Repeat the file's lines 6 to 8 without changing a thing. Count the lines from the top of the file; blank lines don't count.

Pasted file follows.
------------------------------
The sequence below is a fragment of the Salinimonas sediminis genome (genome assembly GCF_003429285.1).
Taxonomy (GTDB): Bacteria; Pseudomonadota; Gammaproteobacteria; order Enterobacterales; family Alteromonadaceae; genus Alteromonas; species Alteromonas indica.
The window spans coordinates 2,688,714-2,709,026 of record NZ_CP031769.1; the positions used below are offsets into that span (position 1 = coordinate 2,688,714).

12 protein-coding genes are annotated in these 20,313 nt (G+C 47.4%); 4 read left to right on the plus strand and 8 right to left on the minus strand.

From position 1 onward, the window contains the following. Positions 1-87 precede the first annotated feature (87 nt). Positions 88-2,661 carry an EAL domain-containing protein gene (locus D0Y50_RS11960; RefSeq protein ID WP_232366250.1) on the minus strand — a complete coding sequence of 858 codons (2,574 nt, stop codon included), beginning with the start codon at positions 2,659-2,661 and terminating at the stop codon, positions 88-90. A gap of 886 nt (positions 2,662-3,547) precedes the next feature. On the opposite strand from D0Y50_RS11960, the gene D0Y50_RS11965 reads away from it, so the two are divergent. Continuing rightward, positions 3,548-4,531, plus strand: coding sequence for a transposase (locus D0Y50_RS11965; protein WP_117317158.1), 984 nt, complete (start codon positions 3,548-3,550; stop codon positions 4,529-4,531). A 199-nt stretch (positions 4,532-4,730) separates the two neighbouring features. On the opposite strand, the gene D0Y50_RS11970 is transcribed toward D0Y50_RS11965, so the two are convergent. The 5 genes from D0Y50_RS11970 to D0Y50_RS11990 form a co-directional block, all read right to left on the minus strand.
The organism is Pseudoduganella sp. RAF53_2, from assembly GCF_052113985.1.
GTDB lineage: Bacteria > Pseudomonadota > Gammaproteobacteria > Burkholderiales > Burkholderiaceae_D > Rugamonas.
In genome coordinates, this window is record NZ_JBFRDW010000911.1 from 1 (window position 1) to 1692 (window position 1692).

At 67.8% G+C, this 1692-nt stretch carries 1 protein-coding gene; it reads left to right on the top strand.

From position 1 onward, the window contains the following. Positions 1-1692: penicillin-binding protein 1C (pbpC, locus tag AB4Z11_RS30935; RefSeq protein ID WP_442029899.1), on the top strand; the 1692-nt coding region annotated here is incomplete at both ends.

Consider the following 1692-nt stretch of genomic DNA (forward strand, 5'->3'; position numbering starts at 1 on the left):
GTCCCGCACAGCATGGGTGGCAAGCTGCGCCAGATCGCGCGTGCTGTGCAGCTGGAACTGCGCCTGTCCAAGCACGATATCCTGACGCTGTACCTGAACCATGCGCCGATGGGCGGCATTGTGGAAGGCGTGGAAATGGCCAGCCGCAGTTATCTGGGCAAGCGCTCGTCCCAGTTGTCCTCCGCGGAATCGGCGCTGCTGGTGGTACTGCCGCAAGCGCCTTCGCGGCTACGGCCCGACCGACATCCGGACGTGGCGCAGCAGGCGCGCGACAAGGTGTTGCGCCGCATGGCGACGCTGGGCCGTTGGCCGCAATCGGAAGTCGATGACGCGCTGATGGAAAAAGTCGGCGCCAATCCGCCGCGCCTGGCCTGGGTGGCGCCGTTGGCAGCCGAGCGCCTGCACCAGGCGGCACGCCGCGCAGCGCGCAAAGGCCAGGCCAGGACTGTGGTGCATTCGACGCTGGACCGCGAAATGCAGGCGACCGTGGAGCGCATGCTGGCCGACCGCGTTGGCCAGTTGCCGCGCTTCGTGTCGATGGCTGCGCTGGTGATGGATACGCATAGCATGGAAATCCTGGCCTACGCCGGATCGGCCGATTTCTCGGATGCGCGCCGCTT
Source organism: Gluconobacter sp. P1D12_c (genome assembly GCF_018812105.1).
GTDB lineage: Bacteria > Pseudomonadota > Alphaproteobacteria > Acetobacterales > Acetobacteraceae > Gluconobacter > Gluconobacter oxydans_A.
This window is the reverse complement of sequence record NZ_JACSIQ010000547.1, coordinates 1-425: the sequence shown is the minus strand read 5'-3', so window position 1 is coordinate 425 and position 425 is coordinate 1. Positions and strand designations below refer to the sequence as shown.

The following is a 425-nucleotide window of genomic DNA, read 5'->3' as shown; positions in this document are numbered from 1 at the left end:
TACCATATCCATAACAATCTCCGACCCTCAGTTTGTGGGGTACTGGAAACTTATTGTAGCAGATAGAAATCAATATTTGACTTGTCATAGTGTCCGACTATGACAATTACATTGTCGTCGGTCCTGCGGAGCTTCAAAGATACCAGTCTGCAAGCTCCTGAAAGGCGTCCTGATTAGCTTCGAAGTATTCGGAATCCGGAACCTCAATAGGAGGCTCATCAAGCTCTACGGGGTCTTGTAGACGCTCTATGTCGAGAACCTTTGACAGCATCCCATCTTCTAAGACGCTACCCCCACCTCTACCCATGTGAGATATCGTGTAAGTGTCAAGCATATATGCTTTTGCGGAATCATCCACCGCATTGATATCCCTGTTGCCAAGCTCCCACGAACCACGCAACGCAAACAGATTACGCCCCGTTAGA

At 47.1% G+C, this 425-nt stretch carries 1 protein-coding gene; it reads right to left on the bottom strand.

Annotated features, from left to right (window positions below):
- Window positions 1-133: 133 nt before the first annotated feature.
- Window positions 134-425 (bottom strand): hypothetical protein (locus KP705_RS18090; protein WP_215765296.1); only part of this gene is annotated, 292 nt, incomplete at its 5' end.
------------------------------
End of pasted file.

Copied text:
The organism is Pseudoduganella sp. RAF53_2, from assembly GCF_052113985.1.
GTDB lineage: Bacteria > Pseudomonadota > Gammaproteobacteria > Burkholderiales > Burkholderiaceae_D > Rugamonas.
In genome coordinates, this window is record NZ_JBFRDW010000911.1 from 1 (window position 1) to 1692 (window position 1692).